I write to you, dear children, because your sins have been forgiven on account of his name. –1 John 2:12
Recently, I walked into the school’s Writing Center, just across the hall and down a bit from my office. I can’t recall who I was looking for, but I must have looked befuddled and needy. One of the tutors, a face I didn’t know, approached me. “Is there something we can help you with?” Clearly, she was ready to guide me to reference books or to review my paper. Was I perhaps struggling through the dark night of solecisms? With this tutor around, I would not have to face that struggle alone. For a moment, I felt touched. Then I got over it.
A few minutes later, when I entered the center to make some copies, this same tutor approached me to apologize. “I didn’t realize you were faculty,” she whispered. There’s no reason she should have made that assumption, of course. I hardly consider myself unavoidably professorial in appearance.
At other times, when I am hanging out in the Writing Center, I’ll jump into a conversation when a student is asking a difficult question. More than once, they’ve stared at me after I entered the discussion with a look that says, “Who are you and why are you offering your two cents?”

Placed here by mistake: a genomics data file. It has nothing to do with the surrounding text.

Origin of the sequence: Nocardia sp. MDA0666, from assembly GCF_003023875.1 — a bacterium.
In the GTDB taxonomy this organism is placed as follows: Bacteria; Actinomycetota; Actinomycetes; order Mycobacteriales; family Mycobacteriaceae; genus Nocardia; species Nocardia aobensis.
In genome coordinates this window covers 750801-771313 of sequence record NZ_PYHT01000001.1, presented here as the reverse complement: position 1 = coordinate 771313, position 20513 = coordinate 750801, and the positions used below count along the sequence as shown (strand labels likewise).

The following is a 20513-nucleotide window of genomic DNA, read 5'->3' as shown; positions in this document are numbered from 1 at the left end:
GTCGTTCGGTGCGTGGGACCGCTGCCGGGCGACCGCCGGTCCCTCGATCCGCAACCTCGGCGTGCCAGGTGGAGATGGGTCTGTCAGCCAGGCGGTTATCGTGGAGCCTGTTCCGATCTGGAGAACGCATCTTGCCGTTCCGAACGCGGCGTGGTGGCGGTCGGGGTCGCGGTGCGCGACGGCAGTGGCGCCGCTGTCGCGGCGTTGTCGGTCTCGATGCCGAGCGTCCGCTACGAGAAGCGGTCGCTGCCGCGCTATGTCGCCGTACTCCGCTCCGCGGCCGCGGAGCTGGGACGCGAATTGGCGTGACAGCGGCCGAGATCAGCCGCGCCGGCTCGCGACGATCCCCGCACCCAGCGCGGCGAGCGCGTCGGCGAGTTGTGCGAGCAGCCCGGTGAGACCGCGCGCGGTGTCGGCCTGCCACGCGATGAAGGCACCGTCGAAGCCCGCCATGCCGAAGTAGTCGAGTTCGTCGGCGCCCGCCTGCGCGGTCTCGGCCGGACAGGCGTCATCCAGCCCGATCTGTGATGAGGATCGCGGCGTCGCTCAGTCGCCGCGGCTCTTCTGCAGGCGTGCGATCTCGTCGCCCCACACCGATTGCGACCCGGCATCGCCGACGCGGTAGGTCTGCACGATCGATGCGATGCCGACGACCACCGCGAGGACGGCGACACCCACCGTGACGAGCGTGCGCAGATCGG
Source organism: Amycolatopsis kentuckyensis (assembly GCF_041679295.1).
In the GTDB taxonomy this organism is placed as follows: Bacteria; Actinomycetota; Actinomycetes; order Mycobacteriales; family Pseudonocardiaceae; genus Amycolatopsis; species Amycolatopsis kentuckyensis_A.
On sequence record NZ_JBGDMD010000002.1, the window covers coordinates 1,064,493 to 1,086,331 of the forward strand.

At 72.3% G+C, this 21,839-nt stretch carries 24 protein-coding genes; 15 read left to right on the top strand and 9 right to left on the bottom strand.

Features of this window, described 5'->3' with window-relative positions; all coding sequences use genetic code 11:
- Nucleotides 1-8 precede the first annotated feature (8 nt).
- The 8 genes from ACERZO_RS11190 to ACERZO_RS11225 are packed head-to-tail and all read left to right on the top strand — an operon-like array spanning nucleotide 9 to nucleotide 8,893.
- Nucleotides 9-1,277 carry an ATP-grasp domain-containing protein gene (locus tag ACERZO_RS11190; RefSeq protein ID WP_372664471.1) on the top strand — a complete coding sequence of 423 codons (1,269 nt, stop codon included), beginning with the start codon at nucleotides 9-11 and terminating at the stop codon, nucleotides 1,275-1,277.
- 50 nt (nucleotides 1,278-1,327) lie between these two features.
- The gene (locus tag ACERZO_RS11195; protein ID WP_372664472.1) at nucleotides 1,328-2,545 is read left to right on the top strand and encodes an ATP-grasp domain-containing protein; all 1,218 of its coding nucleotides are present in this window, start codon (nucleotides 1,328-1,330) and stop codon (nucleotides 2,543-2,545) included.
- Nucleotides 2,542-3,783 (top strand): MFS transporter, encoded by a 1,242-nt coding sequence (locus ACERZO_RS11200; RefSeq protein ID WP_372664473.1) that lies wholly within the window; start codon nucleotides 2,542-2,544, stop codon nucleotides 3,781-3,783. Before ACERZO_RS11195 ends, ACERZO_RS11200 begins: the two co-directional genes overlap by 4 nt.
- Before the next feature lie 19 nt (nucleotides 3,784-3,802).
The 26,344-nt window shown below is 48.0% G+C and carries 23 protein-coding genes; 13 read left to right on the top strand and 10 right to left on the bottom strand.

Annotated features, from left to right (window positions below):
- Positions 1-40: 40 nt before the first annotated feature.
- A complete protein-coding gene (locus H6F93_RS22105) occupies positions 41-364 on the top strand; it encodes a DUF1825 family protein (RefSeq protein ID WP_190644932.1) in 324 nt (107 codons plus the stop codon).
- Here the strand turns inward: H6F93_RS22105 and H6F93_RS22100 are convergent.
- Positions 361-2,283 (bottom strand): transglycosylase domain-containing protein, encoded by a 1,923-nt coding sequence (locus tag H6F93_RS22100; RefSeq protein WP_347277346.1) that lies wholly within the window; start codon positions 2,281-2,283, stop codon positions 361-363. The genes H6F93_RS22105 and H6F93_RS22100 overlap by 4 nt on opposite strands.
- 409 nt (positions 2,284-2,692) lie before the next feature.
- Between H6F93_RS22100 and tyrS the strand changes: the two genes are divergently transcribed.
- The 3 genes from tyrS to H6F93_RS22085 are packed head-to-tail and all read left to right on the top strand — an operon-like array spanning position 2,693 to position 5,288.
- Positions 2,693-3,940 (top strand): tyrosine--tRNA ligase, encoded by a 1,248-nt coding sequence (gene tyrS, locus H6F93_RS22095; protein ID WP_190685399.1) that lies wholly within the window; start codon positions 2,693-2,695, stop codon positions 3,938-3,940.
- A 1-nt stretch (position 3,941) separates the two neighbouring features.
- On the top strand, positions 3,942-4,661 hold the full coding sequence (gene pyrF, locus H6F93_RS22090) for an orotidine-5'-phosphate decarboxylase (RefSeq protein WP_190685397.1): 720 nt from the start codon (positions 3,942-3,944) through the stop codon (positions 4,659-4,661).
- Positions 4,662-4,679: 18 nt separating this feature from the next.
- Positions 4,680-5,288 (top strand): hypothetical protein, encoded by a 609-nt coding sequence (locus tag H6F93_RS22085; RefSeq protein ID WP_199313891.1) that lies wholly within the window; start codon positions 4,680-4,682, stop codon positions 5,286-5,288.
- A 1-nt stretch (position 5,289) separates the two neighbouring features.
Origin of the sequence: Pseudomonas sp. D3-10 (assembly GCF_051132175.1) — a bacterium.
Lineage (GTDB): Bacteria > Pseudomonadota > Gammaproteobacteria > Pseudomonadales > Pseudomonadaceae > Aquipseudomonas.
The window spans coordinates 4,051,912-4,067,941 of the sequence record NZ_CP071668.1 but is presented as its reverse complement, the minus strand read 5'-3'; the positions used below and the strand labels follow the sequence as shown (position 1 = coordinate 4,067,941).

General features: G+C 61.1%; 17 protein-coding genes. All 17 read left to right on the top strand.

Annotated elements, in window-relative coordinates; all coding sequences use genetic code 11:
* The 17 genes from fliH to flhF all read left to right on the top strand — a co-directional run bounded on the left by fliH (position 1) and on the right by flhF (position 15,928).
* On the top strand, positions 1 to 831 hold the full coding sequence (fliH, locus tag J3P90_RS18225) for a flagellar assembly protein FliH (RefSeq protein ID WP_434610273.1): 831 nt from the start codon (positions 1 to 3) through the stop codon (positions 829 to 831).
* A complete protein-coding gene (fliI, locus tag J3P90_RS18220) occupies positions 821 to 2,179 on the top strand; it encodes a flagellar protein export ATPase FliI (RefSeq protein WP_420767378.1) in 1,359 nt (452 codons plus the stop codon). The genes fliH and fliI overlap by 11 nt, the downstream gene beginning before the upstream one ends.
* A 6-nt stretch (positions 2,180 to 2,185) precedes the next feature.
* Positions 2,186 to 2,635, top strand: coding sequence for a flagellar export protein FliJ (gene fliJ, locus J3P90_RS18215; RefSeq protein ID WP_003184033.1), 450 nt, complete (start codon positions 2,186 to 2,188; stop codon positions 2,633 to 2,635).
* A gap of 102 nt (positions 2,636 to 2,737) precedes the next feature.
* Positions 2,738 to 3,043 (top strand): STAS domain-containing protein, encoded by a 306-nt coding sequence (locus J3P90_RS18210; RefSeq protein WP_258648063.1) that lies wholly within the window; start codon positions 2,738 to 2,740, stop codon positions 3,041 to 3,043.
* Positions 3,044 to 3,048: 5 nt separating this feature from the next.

Were I a vainer person, I’d lead them across the hall and point to the diplomas on one wall and the teaching awards on the other. I’d wag my finger in the student’s face and say, “Listen up, Bucko, I was correcting papers when you were still in diapers!” But I’m not that sort of person.
What gives me the right to act like I know everything when it comes to academic writing? I suppose it is education and experience. These are great things to make a resumé appear stronger, but I have noticed that they do very little when it comes to dealing with the problem of sin.
My years in church will avail me nothing before God. My copious notes during Bible Study or my dozen hours of seminary courses won’t help a bit. Isn’t it interesting that as John begins his poetic discourse on why he is writing that he talks of forgiveness to the children, the least educated, least experienced of the three groups he addresses.
Lest we forget, our sins are forgiven not by virtue of education, experience, good deeds, proper religious practice, or anything else we do, no matter how hard we try to believe otherwise. My sins, rank as they are, fall away like nothing strictly due to the power of the name of Jesus Christ.